On similar theoretical grounds they refuse to employ Carcinosinum when treating cancer, Medorrhinum when treating gonorrhoea, Morbillinum when treating measles, etc. I am afraid that many homoeopathic practitioners are not doing their best for their patients because their intellect has been warped by the study of the principles of Samuel Hahnemann.
To cure a patient with a single remedy is not only extremely difficult but it takes a long time, as the orthodox homoeopathic physician given a patient a dose of, say Sulphur 200 and he waits for a month for results and then, if no results follow, he will study the case once more and he may then give a dose of Graphites 1,000.
If disappointment results from the second prescription he will study the case once more and may give a dose of Thuja 10,000. Meanwhile the patient is under the impression that he is efficiently treated by the physician who gives him unmedicated sugar pills or powders every day. After such a patient has been treated without results for two or three months he gives up and sneers at Homoeopathy and the tasteless sugar pills.
I have found that one can obtain excellent result in practically every case within a week if one gives both low and high potencies more or less simultaneously and gives as many remedies as are called for by the condition of the patient.
If a new patient comes to me who has distinct Sulphur symptoms, distinct Natrum muriaticum symptoms and distinct Nux vomica symptoms, I do not try to select one of the three medicines but I give all three. For instance, I give Sulphur first and last thing, Natrum muriaticum between meals and Nux vomica before meals and I feel certain that the patient will improve before the week is out.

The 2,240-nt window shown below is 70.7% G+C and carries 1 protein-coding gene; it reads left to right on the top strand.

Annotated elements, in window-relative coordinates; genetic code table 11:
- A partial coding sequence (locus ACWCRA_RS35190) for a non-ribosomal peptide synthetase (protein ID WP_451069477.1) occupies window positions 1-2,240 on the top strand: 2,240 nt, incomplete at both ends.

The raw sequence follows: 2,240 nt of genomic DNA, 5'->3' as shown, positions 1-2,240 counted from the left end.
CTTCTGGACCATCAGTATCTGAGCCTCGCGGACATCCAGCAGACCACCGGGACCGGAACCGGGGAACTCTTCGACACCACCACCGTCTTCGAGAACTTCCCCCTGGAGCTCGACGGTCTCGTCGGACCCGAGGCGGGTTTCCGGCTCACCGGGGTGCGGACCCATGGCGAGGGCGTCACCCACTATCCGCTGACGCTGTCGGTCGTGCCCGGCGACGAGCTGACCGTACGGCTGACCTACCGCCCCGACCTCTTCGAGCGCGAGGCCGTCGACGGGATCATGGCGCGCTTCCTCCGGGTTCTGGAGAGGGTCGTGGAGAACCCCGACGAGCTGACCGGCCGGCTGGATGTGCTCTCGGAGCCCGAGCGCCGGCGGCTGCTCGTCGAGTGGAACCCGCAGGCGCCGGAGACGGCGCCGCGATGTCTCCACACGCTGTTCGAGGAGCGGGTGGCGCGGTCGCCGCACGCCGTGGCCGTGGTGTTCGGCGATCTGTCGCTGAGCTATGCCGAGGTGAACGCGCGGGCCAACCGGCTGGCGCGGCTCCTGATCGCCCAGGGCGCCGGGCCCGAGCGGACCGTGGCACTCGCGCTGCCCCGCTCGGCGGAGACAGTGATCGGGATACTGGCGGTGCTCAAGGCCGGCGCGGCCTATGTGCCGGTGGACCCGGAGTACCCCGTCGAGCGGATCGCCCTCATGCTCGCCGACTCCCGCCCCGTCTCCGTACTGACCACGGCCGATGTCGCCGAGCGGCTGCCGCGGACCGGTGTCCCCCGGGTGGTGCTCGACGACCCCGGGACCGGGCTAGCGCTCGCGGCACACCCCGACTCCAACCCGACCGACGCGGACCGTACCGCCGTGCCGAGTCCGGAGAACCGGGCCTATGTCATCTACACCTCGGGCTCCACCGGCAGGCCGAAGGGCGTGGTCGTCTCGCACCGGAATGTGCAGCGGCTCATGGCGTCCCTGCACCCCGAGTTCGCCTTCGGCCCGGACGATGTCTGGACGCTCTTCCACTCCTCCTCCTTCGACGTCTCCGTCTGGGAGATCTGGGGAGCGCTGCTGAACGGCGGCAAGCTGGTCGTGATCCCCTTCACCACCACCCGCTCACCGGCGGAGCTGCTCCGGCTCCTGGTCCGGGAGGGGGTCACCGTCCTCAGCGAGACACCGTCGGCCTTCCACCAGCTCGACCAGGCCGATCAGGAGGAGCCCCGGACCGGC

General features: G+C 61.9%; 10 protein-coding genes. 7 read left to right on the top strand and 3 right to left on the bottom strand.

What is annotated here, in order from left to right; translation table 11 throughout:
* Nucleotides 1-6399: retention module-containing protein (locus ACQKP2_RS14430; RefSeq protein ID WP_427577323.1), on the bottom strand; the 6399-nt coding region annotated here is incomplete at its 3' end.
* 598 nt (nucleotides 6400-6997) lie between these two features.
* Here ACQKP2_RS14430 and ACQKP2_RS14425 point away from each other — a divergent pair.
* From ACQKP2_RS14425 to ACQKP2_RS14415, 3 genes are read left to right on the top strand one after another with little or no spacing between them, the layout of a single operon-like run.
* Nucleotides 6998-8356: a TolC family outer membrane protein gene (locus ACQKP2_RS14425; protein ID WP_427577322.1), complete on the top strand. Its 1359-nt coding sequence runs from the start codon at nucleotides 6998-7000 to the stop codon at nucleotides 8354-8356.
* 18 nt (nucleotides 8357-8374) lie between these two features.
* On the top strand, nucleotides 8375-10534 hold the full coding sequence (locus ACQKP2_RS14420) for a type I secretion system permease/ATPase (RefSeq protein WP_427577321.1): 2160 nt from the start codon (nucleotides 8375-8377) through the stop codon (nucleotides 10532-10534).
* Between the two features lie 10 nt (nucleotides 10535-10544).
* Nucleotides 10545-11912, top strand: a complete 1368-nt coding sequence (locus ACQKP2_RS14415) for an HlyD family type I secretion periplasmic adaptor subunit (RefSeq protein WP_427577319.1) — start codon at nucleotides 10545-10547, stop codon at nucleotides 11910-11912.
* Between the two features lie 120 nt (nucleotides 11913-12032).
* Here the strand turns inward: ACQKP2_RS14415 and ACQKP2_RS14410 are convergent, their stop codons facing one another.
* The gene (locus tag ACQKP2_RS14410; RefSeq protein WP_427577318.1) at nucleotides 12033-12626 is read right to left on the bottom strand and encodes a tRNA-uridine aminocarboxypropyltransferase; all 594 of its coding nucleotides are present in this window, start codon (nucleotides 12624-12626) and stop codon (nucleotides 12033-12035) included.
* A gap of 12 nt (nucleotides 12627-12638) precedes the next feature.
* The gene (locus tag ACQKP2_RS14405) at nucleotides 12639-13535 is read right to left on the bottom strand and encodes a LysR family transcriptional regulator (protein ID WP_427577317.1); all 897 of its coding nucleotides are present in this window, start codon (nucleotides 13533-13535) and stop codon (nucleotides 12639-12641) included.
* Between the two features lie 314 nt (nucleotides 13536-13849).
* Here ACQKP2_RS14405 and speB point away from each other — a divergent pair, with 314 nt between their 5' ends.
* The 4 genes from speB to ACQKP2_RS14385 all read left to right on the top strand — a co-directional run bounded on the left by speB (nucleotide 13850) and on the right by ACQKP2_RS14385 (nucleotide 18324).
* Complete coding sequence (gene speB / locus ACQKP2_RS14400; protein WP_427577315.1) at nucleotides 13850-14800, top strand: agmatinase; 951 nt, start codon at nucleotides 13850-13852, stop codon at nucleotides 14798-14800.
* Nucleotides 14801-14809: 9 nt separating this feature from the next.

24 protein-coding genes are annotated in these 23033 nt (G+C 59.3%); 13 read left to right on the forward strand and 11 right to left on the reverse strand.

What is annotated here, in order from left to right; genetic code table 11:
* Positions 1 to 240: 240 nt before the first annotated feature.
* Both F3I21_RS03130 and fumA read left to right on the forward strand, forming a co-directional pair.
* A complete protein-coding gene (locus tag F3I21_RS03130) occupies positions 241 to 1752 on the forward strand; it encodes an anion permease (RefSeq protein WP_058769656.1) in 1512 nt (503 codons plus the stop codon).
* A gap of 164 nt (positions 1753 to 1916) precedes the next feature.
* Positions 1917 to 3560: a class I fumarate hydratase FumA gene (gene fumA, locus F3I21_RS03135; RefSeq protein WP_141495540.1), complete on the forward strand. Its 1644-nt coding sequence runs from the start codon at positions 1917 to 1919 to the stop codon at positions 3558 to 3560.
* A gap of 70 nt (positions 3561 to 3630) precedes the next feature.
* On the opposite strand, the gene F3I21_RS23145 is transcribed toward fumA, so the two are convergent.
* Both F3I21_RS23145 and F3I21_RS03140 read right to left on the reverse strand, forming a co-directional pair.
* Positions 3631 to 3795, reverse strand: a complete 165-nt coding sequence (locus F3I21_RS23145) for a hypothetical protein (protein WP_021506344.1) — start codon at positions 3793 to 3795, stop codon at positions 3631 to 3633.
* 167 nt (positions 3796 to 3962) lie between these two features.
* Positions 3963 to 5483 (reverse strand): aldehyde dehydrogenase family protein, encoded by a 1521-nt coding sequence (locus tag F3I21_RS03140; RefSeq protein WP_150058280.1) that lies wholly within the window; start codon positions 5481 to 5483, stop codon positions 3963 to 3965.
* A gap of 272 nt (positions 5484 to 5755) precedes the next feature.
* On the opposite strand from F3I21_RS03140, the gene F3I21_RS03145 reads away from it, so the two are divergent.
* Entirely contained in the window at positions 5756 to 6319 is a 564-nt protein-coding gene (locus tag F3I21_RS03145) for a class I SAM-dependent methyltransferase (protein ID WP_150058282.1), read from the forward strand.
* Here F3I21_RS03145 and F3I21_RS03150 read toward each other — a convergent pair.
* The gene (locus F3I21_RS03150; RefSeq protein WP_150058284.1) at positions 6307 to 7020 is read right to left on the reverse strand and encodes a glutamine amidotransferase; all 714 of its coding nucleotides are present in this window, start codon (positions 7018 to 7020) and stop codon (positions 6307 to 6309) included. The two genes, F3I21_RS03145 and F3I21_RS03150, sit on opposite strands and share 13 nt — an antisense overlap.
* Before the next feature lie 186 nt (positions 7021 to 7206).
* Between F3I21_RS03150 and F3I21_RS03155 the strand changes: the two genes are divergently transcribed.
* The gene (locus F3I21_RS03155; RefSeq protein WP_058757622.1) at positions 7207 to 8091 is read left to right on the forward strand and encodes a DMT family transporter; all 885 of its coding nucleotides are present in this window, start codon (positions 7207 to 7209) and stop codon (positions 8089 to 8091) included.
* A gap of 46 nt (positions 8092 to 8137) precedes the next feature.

If, in addition, the patient has distinct indications of tuberculosis and of vaccinal poisoning, I should give him a dose of Bacillinum 200 last thing Monday and a dose of Thuja 200 last thing Thursday and watch carefully his reactions to the medicines given.
The method of treating patients with infinitely small doses of medicine at long intervals has had most unfortunate consequences, both to patients and to the homoeopathic practitioners. This method is so difficult that only very few dare practise it and their results are disappointing. The majority of doctors and others who try to follow Hahnemanns methods give up in despair.
This is one of the reasons why the number of homoeopathic doctors is so small. Apart from this, the practice of Homoeopathy depends on the existence of good homoeopathic chemists, and it is quite impossible for homoeopathic chemists to make a living by selling a few dozen pills or powders a day or a week. In the olden days, when low potencies were used and people were told to use low potencies, there were more than one hundred homoeopathic chemists in England alone. Now there are only about a dozen.